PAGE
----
Cybernaut 

A matter of good taste

In the marketing world, it’s known as synergy – bringing together a variety of different mediums to relentlessly market products or concepts, while surrounding the consumer with ads that work at every level, both subtle and not-so-subtle. A lot of the time you’re not even aware that you’re looking at an ad.

An obvious product shot strategically placed in a movie is one example – your mind is aware of the brand name at some level even if it doesn’t distract you from the movie itself. When you leave the movie you’re guaranteed to encounter billboards, bus ads, magazine inserts and other placements that will only reinforce the hidden movie ad you just saw.

The goal is to make us dream of products the same way we can dream about our daily lives, to break down the barriers that separate the ad world from the real world, and to rewire us to consume as mindlessly as we drive, eat, and go through our daily routines.

Most of the time we don’t notice this synergy at work, but occasionally we stumble upon ads so obvious or so tasteless that we have no choice but to sit up and take notice.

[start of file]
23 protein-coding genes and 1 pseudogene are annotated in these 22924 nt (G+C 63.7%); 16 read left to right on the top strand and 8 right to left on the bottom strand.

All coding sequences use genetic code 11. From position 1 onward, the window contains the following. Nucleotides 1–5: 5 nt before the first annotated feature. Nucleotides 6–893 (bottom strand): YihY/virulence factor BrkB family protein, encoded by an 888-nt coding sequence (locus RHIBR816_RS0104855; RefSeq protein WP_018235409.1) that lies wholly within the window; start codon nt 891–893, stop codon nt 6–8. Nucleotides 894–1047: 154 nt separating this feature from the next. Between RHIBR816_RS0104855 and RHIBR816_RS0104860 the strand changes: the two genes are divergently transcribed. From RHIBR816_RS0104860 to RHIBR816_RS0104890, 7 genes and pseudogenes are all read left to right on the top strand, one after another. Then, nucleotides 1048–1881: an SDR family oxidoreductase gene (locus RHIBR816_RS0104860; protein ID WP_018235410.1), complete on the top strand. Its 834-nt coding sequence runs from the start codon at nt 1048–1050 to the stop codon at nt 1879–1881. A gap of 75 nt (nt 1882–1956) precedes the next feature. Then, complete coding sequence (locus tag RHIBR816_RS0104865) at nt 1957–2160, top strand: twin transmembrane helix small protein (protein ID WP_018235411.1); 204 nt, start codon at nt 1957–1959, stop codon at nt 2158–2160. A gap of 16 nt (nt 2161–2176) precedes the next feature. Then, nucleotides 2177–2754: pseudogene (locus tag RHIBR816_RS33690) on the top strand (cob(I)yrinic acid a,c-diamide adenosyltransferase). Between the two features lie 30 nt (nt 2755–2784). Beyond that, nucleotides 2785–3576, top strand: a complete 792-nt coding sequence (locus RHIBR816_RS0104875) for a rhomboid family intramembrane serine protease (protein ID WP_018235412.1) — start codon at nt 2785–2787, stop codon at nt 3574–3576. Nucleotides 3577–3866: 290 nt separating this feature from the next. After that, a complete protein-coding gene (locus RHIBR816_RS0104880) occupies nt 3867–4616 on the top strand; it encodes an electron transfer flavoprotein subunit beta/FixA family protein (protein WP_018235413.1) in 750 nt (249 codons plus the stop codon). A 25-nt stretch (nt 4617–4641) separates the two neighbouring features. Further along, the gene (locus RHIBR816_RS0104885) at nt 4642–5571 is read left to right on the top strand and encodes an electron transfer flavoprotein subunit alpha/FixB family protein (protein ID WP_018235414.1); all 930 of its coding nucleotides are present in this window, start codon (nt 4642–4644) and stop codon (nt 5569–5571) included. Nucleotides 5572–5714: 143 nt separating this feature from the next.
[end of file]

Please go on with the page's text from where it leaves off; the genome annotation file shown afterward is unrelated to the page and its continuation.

The most recent example I’ve found is on the Toronto Star Web site (www.thestar.com). I grew up in Hog Town and most of my family still lives there, and I like to check in occasionally to see how things are doing and make sure my friends are staying out of trouble. So far most of them are.

The lead story recently has been Cecilia Zhang, a nine-year-old girl who was kidnapped last October for reasons unknown, and found dead last week.

It’s was an abomination, the kind of story that gives a city nightmare and that will deeply affect her family and friends for their whole lives.

Still, that didn’t stop an advertising gadget from trying to capitalize on the tragedy.

Along the right hand side of the Web page, in a column marked "Ads by Google", they were links to purchase print posters by the artist B.J. Zheng, to the Hua Chen Fine Art Gallery which carries B.J. Zheng originals, and a link to the homepage of Washington-based interviewer Yeeli Hua Zheng.

What the Google ad feature does is comb through the text of a news story you select in an attempt to match the subject matter with links to paid Google subscriber. If you read a story about the Maple Leafs, for example, the Google ad could feature links to stores selling hats and jerseys, collector shops, and the team’s homepage.

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